Vint Cerf is one of the most celebrated contributors to the history of the Internet. Known as a “Father of the Internet,” Cerf is the co-designer of the TCP/IP protocols and the architecture of the Internet. In December 1997, President Bill Clinton presented the U.S. National Medal of Technology to Cerf and his colleague, Robert E. Kahn, for founding and developing the Internet. In 2004, Cerf and Kahn received the ACM Alan M. Turing award (sometimes called the “Nobel Prize of Computer Science”), and in 2005 the two were given the Presidential Medal of Freedom by President George Bush.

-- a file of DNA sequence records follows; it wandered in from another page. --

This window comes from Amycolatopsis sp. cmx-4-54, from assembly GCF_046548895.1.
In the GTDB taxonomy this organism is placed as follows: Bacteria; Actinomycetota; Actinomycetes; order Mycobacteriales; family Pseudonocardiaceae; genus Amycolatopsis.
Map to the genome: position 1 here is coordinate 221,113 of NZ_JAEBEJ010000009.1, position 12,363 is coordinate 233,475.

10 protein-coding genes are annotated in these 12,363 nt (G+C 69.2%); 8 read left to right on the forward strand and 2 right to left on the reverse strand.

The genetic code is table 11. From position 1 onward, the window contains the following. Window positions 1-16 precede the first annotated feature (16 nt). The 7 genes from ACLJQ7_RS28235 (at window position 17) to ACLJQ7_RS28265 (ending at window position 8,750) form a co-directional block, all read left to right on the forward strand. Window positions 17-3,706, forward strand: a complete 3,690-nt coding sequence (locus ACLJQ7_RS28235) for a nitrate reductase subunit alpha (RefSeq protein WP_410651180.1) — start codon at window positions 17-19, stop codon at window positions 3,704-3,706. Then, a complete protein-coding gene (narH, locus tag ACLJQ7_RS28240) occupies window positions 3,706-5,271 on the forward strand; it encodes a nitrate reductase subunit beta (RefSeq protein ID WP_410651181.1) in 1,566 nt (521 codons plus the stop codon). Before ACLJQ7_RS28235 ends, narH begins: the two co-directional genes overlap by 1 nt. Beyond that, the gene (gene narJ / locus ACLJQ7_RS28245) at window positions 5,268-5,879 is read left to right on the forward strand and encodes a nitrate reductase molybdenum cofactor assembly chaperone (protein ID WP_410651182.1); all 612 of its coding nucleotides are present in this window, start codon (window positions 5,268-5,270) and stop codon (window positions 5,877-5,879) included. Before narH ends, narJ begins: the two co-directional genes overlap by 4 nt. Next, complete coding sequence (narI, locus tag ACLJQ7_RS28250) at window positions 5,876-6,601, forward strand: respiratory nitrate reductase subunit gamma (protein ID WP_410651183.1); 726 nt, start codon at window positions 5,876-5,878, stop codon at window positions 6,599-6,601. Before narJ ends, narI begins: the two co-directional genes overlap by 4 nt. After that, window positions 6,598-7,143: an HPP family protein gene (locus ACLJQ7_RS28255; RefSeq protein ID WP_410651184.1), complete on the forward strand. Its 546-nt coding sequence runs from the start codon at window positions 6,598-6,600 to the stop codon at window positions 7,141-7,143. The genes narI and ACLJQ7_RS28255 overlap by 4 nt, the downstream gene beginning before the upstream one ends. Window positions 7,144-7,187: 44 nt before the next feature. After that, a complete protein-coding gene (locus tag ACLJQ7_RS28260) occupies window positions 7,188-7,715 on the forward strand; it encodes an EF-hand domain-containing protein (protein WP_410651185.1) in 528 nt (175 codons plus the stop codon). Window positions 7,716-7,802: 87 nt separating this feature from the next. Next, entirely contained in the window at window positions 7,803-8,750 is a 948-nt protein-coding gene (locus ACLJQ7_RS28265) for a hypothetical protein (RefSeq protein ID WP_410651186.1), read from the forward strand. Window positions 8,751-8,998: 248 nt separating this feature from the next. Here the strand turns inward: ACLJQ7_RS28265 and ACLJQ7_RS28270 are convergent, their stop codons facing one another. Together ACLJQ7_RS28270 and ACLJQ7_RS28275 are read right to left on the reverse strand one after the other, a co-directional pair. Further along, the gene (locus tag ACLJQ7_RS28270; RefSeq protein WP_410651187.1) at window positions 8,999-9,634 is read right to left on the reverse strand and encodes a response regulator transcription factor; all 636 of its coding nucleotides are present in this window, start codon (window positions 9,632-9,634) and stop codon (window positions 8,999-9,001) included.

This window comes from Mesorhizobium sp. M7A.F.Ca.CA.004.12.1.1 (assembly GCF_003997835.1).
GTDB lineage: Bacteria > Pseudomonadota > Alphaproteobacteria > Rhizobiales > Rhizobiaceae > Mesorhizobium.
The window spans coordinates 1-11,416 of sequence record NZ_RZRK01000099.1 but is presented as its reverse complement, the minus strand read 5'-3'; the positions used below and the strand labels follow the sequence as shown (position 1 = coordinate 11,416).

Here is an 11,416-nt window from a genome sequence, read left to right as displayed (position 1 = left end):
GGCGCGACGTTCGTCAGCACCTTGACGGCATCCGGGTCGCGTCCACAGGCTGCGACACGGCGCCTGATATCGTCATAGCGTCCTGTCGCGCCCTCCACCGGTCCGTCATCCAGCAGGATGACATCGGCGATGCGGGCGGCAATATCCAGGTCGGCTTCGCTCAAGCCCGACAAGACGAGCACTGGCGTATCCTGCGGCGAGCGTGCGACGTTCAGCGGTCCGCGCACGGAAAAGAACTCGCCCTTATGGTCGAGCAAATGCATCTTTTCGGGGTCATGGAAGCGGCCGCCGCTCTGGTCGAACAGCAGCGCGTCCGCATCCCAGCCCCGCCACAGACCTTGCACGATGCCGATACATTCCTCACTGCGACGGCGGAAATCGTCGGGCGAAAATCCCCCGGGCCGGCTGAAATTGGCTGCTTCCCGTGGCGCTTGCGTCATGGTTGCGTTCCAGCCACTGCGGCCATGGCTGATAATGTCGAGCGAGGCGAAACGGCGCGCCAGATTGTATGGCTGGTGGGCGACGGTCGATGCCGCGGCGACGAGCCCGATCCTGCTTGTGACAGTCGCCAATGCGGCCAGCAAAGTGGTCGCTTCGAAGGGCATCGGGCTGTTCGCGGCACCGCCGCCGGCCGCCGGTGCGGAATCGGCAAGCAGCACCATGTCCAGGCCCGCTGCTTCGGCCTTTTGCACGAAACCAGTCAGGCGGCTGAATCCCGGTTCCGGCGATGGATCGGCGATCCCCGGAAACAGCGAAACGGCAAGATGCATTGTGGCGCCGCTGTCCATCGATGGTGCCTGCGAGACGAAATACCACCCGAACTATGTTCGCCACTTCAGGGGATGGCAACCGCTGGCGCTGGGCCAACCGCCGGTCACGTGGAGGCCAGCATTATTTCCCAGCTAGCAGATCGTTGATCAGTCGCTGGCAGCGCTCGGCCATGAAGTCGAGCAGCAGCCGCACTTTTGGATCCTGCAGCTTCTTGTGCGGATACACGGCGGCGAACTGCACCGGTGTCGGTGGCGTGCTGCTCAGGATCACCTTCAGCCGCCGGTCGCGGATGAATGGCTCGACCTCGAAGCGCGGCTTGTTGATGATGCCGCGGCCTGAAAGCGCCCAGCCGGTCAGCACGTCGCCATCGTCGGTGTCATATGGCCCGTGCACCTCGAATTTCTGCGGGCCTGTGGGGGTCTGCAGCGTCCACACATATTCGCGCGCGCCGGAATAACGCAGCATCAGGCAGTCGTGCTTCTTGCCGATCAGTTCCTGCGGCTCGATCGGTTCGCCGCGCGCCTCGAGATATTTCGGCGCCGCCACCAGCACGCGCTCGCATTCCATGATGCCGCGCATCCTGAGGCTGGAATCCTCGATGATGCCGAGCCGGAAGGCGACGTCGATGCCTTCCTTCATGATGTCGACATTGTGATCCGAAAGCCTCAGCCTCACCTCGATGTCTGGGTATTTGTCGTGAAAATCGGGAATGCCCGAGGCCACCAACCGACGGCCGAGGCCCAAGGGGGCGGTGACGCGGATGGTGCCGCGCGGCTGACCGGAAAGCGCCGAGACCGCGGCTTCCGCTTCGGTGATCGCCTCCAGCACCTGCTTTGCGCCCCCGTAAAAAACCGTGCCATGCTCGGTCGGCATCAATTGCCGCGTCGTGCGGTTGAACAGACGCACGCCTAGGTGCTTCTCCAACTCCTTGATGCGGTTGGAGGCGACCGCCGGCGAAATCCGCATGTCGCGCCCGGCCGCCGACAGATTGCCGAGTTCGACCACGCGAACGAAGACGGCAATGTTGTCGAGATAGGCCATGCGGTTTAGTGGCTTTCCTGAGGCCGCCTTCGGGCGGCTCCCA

Cerf began his work at the United States Department of Defense Advanced Research Projects Agency (DARPA) playing a key role in leading the development of Internet and Internet-related data packet and security technologies. From 1994 to 2005, Cerf was the senior vice president of Technology Strategy for MCI. He served as founding president of the Internet Society from 1992-1995, and in 1999 was chairman of the Internet Society Board. He also served as chairman of the board of the Internet Corporation for Assigned Names and Numbers (ICANN) from 2000-2007, and president of the Association for Computing Machinery (ACM) from 2012-2014.
Cerf was appointed by President Obama for a six year term on the National Science Board beginning in May 2012. Since 2005, he has served as vice president and chief Internet evangelist for Google. In this role, he continues to contribute to global policy development and continued standardization and spread of the Internet.